NEEC News Blog

Several days of intense heat pushed Northwest temperatures above the 100-degree mark sending regional summertime power consumption to record highs. As the mercury soared, air conditioners and fans hummed along breaking the Bonneville Power Administration’s record for peak summertime electricity consumption three days in a row.

BPA customer power usage broke the 2014 peak of 7,861 megawatts on Tuesday, Wednesday and Thursday, Aug. 1, 2 and 3, with Wednesday being the highest....

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The Energy Trust of Oregon has begun an analysis of energy efficiency measures and how changes to inputs in the cost effectiveness formula might impact those measures. In a recent meeting of the ETO Conservation Advisory Committee, Trust staff explained changes to factors that may – or may not – result in 2018 measure incentive decisions. These factors primarily include updated electric and natural gas avoided costs, the expiration of the Residential Energy Tax Credit (RETC),...

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As most know, NEEC’s inaugurated its newest project effort – Smart Buildings Center – in the Fall of 2015. Our new 5,000 square foot office, training, and event center is a gathering spot for business and industry groups who share our passion for the built environment (if you haven’t seen it, come and visit). The site also houses our free Tool Lending Library, a regional resource for lending building diagnostic...

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Just when you think all is quiet on the energy front in Salem, small tempests can brew in the Capital teapot. Such as it was a few weeks ago, when a large transportation investment bill emerged at the Oregon Legislature. It was a large bill and patient readers who made it to page 258 were surprised to see language that, in effect, diverted portions of Oregon’s public purpose charge dollars now committed to building energy efficiency to go toward infrastructure investments in electric...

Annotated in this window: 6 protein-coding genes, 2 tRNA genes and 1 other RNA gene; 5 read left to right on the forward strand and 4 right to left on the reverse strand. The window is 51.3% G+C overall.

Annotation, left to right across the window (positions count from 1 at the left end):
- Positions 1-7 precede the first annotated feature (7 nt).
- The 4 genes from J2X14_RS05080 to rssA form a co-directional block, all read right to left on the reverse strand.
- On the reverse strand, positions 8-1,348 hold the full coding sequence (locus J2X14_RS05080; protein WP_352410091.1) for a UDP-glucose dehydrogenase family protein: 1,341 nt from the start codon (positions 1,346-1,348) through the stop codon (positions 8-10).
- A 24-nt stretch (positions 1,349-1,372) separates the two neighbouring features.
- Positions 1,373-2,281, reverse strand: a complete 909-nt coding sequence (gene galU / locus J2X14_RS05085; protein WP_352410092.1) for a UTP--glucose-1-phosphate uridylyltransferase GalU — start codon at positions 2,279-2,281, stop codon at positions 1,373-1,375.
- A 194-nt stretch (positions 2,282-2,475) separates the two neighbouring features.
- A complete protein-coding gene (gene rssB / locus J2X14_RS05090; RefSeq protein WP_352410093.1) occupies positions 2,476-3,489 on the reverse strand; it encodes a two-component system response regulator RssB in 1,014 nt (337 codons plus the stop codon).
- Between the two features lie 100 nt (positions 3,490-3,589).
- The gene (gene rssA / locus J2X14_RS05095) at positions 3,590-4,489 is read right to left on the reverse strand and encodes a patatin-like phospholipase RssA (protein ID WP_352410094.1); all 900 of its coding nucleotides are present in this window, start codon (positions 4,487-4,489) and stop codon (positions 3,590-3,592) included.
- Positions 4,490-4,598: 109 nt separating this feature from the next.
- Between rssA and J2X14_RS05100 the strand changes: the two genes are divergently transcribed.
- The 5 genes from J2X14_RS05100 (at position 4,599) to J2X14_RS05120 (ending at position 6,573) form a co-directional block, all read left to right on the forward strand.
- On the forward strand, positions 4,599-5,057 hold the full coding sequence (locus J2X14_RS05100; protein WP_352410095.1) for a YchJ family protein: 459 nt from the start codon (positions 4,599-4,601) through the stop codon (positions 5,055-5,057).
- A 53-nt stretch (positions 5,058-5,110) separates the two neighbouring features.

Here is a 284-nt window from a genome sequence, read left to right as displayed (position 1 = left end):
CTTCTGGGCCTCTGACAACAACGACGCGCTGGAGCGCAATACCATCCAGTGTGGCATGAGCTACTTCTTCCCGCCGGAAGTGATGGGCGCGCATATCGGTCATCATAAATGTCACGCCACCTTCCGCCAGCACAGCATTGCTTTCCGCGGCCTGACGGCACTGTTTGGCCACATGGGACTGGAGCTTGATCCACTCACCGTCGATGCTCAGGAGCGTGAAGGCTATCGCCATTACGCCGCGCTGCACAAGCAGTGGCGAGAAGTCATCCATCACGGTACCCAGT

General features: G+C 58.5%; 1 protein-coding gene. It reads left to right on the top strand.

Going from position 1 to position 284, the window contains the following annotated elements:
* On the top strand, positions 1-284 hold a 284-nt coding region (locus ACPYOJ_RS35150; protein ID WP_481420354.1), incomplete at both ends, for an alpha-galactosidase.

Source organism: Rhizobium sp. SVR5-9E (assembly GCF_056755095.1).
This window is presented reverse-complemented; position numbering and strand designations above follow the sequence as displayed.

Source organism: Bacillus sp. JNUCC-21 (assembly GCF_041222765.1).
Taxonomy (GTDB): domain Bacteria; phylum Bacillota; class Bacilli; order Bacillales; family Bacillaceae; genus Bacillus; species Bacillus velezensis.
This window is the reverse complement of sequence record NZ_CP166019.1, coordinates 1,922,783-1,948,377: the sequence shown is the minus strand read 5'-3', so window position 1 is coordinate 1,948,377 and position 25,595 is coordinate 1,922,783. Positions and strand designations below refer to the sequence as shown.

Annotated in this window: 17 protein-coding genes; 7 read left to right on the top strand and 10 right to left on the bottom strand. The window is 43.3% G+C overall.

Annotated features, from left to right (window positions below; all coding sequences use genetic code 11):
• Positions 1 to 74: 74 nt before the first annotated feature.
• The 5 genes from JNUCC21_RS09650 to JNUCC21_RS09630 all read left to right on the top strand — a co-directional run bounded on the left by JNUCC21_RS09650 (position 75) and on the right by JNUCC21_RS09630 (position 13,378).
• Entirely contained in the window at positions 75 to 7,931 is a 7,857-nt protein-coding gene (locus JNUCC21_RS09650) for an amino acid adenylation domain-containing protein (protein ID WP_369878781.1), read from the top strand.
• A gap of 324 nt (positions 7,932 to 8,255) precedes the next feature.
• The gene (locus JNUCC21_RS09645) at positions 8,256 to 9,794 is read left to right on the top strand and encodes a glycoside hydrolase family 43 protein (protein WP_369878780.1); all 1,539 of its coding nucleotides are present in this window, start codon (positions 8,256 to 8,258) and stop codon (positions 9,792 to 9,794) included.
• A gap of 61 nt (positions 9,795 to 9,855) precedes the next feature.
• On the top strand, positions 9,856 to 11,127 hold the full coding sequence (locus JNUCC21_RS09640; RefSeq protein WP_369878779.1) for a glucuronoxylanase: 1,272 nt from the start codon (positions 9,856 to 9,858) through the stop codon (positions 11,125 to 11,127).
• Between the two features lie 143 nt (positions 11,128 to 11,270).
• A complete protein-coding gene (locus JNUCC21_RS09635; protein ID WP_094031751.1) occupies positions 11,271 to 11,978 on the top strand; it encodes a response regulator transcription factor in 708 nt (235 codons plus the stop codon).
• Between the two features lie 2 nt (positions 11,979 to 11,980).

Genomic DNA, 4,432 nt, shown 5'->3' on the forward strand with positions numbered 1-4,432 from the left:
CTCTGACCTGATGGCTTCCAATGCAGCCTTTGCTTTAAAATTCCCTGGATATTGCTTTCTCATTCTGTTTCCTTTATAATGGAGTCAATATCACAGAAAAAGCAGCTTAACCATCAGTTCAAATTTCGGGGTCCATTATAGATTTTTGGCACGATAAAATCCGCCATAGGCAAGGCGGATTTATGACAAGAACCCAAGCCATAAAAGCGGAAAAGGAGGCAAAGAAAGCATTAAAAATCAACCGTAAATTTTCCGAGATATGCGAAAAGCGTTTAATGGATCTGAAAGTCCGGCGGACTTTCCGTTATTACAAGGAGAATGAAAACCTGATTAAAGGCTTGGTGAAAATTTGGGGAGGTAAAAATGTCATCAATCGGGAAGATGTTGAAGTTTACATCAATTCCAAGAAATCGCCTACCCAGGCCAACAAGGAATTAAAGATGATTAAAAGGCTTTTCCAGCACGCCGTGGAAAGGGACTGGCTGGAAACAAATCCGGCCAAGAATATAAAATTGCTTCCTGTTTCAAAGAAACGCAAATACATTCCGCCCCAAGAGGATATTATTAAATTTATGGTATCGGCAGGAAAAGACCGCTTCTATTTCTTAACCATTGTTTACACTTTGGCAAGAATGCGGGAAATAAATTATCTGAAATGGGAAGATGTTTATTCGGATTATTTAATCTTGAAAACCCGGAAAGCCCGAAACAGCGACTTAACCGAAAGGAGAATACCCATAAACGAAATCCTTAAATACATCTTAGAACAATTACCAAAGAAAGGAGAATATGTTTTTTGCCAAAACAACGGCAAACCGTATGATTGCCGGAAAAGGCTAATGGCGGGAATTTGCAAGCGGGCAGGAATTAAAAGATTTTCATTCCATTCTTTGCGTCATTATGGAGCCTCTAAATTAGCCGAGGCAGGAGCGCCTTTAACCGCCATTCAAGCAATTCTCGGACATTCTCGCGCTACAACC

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ACEEE has released their 2017 City Energy Efficiency Scorecard for 51 cities across the U.S. The scorecard measures the progress of city policies and programs that save energy while benefiting the environment and promoting economic growth. The top 5 performers were Boston, New York, Seattle, Los Angeles, and Portland.

NEEC and the Smart Buildings Center provide the technical support for the City of Seattle Energy Benchmarking program – one of the city policies that are...

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The City of Seattle has enacted a mandatory periodic building tune up for commercial buildings greater than 50,000 square feet. While this mandate begins its phased in implementation beginning next year, the City is getting ready to launch an “accelerator” version of the tune up focusing on buildings between 20,000 and 100,000 square feet. This is a voluntary program which will provide valuable learning experience for the City and building owners in anticipation of the mandated...

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WALTHAM, Mass., April 19, 2017—The Cadmus Group, Inc. (Cadmus) announced today that it has appointed Terry Fry senior vice president of energy services. Fry will lead the firm’s strategic development and delivery of technical services in support of energy utilities; regulatory bodies; federal, state, and local governments; and businesses across North America.

“Terry is an exceptional business leader and strategist and is widely respected across the industry as a...

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Last month, Seattle’s Office of Sustainability and Environment (OSE) published over 3,300 properties and their building energy performance data through the Seattle's Energy Benchmarking program.  One of the goal is to create long-term market demand for energy efficient buildings, protect tenant interests, and reward high-performers.

The data can be accessed through the City's...

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NEEC is pleased to announce our 2017 training series for the 2015 WSEC commercial provisions. Trainings in May include Kennewick May 23, and Vancouver May 24. Additional trainings will be offered in various locations throughout the summer and fall of 2017. Primary topics will include provisions related to mechanical and service water...

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The Washington Legislature is over half way through its session and dueling budget proposals (and the taxes that fund them) are emerging from House and Senate. The center circle under the circus tent remains funding for public education. Expect a continued long slog on that issue – and its ripple effect on spending for other initiatives. Not much is left in the outer rings of consideration related to policies effecting energy efficiency. One notable exception is the potential for...

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